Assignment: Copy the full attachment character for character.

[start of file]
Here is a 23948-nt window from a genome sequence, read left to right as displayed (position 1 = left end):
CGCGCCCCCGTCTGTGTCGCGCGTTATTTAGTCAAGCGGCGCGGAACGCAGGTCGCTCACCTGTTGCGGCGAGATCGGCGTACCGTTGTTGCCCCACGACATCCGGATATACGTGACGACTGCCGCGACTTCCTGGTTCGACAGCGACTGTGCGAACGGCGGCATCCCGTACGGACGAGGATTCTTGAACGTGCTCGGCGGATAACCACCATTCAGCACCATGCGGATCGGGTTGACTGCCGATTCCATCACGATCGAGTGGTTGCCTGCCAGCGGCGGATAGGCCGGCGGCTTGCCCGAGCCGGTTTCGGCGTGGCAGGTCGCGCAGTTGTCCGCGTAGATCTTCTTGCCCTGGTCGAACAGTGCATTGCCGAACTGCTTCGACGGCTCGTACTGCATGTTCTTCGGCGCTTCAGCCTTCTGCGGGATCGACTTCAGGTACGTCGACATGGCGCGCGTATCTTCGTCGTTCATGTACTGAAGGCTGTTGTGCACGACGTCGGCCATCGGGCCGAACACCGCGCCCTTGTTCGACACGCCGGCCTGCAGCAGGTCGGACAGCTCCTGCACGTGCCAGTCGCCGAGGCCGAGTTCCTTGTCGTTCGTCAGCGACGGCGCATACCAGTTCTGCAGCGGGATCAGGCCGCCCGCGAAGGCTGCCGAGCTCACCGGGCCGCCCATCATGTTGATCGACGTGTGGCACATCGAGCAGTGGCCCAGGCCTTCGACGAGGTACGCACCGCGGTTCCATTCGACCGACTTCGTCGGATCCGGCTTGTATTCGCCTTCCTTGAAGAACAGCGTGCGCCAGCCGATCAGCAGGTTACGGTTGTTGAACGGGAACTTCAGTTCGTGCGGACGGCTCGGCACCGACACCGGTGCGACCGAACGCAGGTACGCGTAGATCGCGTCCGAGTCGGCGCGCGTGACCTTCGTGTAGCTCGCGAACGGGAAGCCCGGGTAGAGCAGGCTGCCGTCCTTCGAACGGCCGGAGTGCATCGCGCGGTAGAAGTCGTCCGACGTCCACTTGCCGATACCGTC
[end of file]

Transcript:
Here is a 23948-nt window from a genome sequence, read left to right as displayed (position 1 = left end):
CGCGCCCCCGTCTGTGTCGCGCGTTATTTAGTCAAGCGGCGCGGAACGCAGGTCGCTCACCTGTTGCGGCGAGATCGGCGTACCGTTGTTGCCCCACGACATCCGGATATACGTGACGACTGCCGCGACTTCCTGGTTCGACAGCGACTGTGCGAACGGCGGCATCCCGTACGGACGAGGATTCTTGAACGTGCTCGGCGGATAACCACCATTCAGCACCATGCGGATCGGGTTGACTGCCGATTCCATCACGATCGAGTGGTTGCCTGCCAGCGGCGGATAGGCCGGCGGCTTGCCCGAGCCGGTTTCGGCGTGGCAGGTCGCGCAGTTGTCCGCGTAGATCTTCTTGCCCTGGTCGAACAGTGCATTGCCGAACTGCTTCGACGGCTCGTACTGCATGTTCTTCGGCGCTTCAGCCTTCTGCGGGATCGACTTCAGGTACGTCGACATGGCGCGCGTATCTTCGTCGTTCATGTACTGAAGGCTGTTGTGCACGACGTCGGCCATCGGGCCGAACACCGCGCCCTTGTTCGACACGCCGGCCTGCAGCAGGTCGGACAGCTCCTGCACGTGCCAGTCGCCGAGGCCGAGTTCCTTGTCGTTCGTCAGCGACGGCGCATACCAGTTCTGCAGCGGGATCAGGCCGCCCGCGAAGGCTGCCGAGCTCACCGGGCCGCCCATCATGTTGATCGACGTGTGGCACATCGAGCAGTGGCCCAGGCCTTCGACGAGGTACGCACCGCGGTTCCATTCGACCGACTTCGTCGGATCCGGCTTGTATTCGCCTTCCTTGAAGAACAGCGTGCGCCAGCCGATCAGCAGGTTACGGTTGTTGAACGGGAACTTCAGTTCGTGCGGACGGCTCGGCACCGACACCGGTGCGACCGAACGCAGGTACGCGTAGATCGCGTCCGAGTCGGCGCGCGTGACCTTCGTGTAGCTCGCGAACGGGAAGCCCGGGTAGAGCAGGCTGCCGTCCTTCGAACGGCCGGAGTGCATCGCGCGGTAGAAGTCGTCCGACGTCCACTTGCCGATACCGTC